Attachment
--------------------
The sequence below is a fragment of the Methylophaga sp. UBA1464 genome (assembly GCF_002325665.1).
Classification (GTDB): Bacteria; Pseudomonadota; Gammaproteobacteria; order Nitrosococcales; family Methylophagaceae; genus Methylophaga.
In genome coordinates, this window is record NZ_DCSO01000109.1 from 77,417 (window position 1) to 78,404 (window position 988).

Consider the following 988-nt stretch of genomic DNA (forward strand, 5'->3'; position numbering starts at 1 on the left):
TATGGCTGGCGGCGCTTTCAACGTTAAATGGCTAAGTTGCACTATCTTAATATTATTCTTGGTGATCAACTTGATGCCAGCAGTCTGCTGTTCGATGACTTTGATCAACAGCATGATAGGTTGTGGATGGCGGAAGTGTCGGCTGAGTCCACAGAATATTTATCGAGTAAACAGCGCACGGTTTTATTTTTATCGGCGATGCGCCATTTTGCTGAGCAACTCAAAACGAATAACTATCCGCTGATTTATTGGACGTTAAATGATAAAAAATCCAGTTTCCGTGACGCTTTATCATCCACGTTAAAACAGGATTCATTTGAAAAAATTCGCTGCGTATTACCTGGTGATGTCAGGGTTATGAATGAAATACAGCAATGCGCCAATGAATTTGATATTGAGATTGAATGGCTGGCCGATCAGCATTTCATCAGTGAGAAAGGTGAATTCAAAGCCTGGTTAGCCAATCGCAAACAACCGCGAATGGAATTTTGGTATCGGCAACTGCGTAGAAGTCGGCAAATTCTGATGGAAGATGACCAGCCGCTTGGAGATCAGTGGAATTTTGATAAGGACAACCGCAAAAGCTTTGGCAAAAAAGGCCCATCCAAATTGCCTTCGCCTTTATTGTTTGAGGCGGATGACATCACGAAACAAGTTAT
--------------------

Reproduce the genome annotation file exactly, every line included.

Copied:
The sequence below is a fragment of the Methylophaga sp. UBA1464 genome (assembly GCF_002325665.1).
Classification (GTDB): Bacteria; Pseudomonadota; Gammaproteobacteria; order Nitrosococcales; family Methylophagaceae; genus Methylophaga.
In genome coordinates, this window is record NZ_DCSO01000109.1 from 77,417 (window position 1) to 78,404 (window position 988).

Consider the following 988-nt stretch of genomic DNA (forward strand, 5'->3'; position numbering starts at 1 on the left):
TATGGCTGGCGGCGCTTTCAACGTTAAATGGCTAAGTTGCACTATCTTAATATTATTCTTGGTGATCAACTTGATGCCAGCAGTCTGCTGTTCGATGACTTTGATCAACAGCATGATAGGTTGTGGATGGCGGAAGTGTCGGCTGAGTCCACAGAATATTTATCGAGTAAACAGCGCACGGTTTTATTTTTATCGGCGATGCGCCATTTTGCTGAGCAACTCAAAACGAATAACTATCCGCTGATTTATTGGACGTTAAATGATAAAAAATCCAGTTTCCGTGACGCTTTATCATCCACGTTAAAACAGGATTCATTTGAAAAAATTCGCTGCGTATTACCTGGTGATGTCAGGGTTATGAATGAAATACAGCAATGCGCCAATGAATTTGATATTGAGATTGAATGGCTGGCCGATCAGCATTTCATCAGTGAGAAAGGTGAATTCAAAGCCTGGTTAGCCAATCGCAAACAACCGCGAATGGAATTTTGGTATCGGCAACTGCGTAGAAGTCGGCAAATTCTGATGGAAGATGACCAGCCGCTTGGAGATCAGTGGAATTTTGATAAGGACAACCGCAAAAGCTTTGGCAAAAAAGGCCCATCCAAATTGCCTTCGCCTTTATTGTTTGAGGCGGATGACATCACGAAACAAGTTAT